Marketwatch: California leading on US storage
The US state of California is widely recognised as having one of the world’s most vibrant energy storage markets. It’s a part of the world that is brimming with storage evangelists and, consequently, it was no surprise that a report published earlier this year highlighted California as the US state with the most battery storage capacity in development, with a total of 5,773MW.
- California has lion’s share of US energy storage pipeline
- Earlier this year, state set 15GW storage target
- The Golden State’s grid was on brink of collapse this summer
The US state of California is widely recognised as having one of the world’s most vibrant energy storage markets.
It’s a part of the world that is brimming with storage evangelists and, consequently, it was no surprise that a report published by American Clean Power earlier this year highlighted how California was the US state with the most battery storage capacity in development, with a total of 5,773MW.
In summary, the ‘Golden State’ accounts for 41 per cent of the US’ total storage pipeline. These figures put California above second-placed Texas(2,415MW), third-placed Nevada (1,473MW) and fourth-placed Arizona(1,116MW).
But California is by no means satisfied and wants to boost storage deployment even further.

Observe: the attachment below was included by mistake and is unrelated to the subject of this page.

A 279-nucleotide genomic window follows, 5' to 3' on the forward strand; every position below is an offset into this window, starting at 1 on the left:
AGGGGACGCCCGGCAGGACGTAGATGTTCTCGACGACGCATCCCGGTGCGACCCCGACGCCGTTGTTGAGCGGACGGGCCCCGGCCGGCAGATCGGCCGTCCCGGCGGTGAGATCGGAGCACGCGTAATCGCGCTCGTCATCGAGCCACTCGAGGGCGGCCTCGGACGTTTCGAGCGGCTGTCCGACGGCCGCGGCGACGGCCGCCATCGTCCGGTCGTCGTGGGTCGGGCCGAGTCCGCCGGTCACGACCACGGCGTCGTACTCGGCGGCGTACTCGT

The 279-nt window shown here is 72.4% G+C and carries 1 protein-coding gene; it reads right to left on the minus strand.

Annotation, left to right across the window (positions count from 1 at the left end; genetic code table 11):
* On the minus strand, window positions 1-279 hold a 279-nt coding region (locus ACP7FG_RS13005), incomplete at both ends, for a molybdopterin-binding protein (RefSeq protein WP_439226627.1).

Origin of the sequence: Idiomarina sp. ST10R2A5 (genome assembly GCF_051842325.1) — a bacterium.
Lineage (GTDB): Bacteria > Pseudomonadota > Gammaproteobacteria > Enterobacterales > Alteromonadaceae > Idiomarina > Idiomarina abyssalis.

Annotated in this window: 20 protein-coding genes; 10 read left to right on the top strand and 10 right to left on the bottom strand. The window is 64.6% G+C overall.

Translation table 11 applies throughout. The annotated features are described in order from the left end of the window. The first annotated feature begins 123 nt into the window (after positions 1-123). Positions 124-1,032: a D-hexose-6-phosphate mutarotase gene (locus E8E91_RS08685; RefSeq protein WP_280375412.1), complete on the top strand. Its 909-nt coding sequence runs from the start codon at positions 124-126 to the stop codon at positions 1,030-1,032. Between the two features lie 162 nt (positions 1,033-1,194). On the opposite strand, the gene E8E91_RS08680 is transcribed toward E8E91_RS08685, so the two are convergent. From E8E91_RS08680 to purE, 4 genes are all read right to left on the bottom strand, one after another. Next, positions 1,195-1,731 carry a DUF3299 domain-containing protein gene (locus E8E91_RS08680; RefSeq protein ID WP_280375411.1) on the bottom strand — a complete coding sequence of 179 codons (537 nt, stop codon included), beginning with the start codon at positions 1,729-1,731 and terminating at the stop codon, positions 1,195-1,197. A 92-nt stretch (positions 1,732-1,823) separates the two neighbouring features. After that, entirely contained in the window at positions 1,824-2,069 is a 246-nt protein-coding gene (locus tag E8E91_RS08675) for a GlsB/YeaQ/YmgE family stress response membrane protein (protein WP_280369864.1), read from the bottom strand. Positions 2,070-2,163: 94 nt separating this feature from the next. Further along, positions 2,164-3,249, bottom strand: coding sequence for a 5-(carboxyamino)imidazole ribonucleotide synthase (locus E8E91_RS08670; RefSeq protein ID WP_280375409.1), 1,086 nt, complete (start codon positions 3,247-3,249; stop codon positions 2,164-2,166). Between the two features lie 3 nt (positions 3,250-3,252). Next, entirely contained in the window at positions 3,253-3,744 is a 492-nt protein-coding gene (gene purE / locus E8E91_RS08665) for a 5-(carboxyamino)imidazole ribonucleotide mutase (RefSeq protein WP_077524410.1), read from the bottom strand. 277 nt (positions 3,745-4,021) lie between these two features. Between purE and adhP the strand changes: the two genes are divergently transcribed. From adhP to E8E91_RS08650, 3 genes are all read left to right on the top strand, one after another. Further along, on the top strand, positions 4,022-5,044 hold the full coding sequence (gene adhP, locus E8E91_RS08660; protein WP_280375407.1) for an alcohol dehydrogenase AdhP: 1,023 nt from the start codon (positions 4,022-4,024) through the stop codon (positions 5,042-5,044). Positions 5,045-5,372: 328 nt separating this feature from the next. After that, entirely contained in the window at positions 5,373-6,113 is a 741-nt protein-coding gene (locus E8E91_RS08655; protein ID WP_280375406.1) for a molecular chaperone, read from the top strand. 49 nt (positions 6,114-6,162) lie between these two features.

‘Unprecedented’ storage deployment
In February this year, the California Public Utilities Commission (CPUC) decided it was time to ‘go big or go home’ and approved a $49 billion clean energy plan, which not only included provision for 25.5GW of renewables, but also 15GW of storage in the state by 2032.
In other words, the plan aims to develop enough renewables and storage to power no fewer that 11.5 million Californian homes.
Clifford Rechtschaffen, commissioner at CPUC summed it up by saying the renewables and storage procurement plan was “unprecedented”.
Innovative financial instruments
The reason why California has such a large storage pipeline is that it has a high solar penetration rate and it needs to shift electricity generated by solar to other periods of the day.
The state’s status as a frontrunner in the area of solar and storage was showcased at the end of last month when Intersect Power confirmed the $3.1 billion financial close of one of the US’ largest ever solar-storage portfolios, which includes the Oberon I and II projects in California, which total approximately 685 MWp of solar and 1GWh of battery energy storage.
The solar and storage sector in California has been at the forefront of the development of ground-breaking financing instruments aimed at making projects more appealing to investors. One such example was renewable energy provider Terra-Gen’s completion of the $959 million financing of the second phase of its Edwards Sanborn Solar Storage facility in Kern County, California. The latest phase of the development is composed of 410 MWac of solar capacity and 1,786 MWh of battery storage.
As Terra-Gen CEO Jim Pagano highlighted, the second phase of the project included an innovative offtake structure that meant the project was “well received in the financing markets and allows us to raise the capital necessary to progress the construction of this transformative project”.
Sophisticated credit facility